Human Side of Engineering – 2000-09-01 – 2000-09-01

In the April 2000 issue of Plant Engineering, Human Side of Engineering presented "Uncommon side: The daytime surfer-Part I.

By Raymond Dreyfack, Contributing Editor September 1, 2000

In the April 2000 issue of Plant Engineering, Human Side of Engineering presented “Uncommon side: The daytime surfer-Part I.”

Angela Villani is a valued employee who happens to spend a portion of her workday “surfing” the internet for personal use, such as shopping.

When called to account for the situation, Angela says her use of the internet at work is a “good learning experience” and that it is good for the company because it makes her more “computer smart.” Besides, she says, “everybody does it.”

Reports indicate that about half of American workers cybershop on company time. What is a company to do? Should it tolerate the situation? Should it take action? If so, how?

If you were Angela’s employer, what steps, if any, would you take?

Cases for “Uncommon side” are drawn from actual plant experiences. If you have a problem in human relations or labor relations on which you’d like professional opinions and the viewpoints of others, we’d like to hear from you. Names and situations are changed to protect the privacy of the person who presents the problem.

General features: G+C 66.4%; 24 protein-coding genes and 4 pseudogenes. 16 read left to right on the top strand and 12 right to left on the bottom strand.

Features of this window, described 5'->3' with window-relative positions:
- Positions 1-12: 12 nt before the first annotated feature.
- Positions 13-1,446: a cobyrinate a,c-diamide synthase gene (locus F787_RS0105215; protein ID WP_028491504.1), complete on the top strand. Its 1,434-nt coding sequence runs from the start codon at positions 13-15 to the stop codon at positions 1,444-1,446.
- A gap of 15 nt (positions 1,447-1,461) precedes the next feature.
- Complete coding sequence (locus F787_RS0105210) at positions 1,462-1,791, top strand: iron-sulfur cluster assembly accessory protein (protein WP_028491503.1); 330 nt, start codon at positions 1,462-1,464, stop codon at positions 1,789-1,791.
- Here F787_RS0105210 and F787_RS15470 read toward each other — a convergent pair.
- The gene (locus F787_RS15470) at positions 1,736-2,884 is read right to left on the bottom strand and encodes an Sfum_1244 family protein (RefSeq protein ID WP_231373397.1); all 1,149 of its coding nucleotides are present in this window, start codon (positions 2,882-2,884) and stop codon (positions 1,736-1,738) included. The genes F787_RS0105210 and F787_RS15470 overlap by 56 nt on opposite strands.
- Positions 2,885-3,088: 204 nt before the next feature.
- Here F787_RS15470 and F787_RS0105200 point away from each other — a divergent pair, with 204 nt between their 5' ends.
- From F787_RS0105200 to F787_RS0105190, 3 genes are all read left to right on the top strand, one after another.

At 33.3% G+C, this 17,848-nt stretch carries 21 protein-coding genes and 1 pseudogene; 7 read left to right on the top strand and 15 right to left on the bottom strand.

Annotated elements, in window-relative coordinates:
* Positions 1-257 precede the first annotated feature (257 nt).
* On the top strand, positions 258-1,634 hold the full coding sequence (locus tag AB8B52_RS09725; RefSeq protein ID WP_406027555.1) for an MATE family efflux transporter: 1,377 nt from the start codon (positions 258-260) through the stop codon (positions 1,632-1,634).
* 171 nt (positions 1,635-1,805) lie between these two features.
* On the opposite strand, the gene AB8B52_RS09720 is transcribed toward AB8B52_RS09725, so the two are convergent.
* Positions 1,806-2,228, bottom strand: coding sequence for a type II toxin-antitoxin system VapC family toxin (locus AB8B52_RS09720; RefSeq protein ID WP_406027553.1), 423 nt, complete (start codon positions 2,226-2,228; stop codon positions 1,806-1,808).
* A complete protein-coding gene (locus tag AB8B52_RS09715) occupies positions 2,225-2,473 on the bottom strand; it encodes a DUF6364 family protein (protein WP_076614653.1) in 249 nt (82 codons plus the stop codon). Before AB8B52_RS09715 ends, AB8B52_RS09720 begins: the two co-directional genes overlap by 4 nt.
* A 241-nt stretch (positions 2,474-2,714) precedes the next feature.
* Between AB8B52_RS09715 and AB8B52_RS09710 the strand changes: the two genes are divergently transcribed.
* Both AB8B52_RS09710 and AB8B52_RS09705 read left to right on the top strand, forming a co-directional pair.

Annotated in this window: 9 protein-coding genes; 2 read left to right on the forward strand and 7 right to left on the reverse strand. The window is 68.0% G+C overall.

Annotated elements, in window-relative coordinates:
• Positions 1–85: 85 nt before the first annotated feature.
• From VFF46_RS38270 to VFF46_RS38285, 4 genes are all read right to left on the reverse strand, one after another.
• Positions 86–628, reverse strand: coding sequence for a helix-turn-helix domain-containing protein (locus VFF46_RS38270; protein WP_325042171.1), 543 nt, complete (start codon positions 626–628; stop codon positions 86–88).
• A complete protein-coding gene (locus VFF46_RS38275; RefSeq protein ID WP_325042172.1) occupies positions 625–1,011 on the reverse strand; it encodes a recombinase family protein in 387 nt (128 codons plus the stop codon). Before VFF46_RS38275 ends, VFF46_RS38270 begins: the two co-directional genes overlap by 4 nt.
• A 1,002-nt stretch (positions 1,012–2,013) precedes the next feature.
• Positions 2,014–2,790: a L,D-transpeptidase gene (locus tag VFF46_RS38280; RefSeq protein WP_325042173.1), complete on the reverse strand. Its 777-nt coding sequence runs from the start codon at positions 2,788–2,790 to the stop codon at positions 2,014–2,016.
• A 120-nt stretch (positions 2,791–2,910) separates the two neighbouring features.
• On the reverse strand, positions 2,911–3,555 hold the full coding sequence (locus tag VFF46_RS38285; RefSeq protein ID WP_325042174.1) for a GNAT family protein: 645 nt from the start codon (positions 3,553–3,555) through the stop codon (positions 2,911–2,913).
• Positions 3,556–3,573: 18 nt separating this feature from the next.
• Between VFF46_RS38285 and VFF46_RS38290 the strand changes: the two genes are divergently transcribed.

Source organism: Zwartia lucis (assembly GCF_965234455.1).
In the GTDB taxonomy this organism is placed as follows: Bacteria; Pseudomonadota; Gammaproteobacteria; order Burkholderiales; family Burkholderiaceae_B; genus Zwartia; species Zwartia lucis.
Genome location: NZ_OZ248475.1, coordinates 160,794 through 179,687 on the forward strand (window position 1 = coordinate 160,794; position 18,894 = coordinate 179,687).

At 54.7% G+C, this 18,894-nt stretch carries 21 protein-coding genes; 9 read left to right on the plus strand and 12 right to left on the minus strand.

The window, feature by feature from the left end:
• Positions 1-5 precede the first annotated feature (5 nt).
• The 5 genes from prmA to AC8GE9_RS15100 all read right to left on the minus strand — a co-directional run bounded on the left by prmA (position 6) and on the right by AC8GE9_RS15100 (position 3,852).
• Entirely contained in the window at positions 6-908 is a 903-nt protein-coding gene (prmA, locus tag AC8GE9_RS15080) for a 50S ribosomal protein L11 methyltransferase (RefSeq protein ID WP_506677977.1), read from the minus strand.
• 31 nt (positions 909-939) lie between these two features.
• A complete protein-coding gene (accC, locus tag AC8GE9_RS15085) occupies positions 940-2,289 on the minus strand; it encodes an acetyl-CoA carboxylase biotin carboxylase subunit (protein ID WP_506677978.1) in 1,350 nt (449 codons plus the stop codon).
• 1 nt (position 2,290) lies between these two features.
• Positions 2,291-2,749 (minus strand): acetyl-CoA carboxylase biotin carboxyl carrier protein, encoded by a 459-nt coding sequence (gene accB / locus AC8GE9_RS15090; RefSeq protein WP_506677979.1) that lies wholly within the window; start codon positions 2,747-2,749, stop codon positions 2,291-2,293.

If your problem is chosen for publication, Plant Engineering magazine will send you a check for $100. To submit a case idea for consideration, write to Plant Engineering’s Human Side of Engineering, 2000 Clearwater Dr., Oak Brook, IL 60523, e-mail: cfirestone@, fax: 630-320-7145.

The daytime surfer-Part II

On one point, all respondents agree with Uncommon Side’s two experts, and the experts agree with each other: A clear policy should be spelled out early on and a level playing field established.

Are precedential issues involved here? Should Angela be fired? Absolutely, says Michael Tricarico, an attorney with the international law firm, Proskauer Rose, LLP.

“Anytime a company singles out an employee for punishment on the basis of a policy inconsistently applied or enforced, the company exposes itself to potential liability if the terminated employee is the member of a protected class under the law.” Because Angela is female, he adds, she may have a gender bias case if she can prove comparably placed male surfers were not fired. Similarly, if she was disabled, or over age 40, she could also have a case. Or if the state recognizes her claim of wrongful discharge.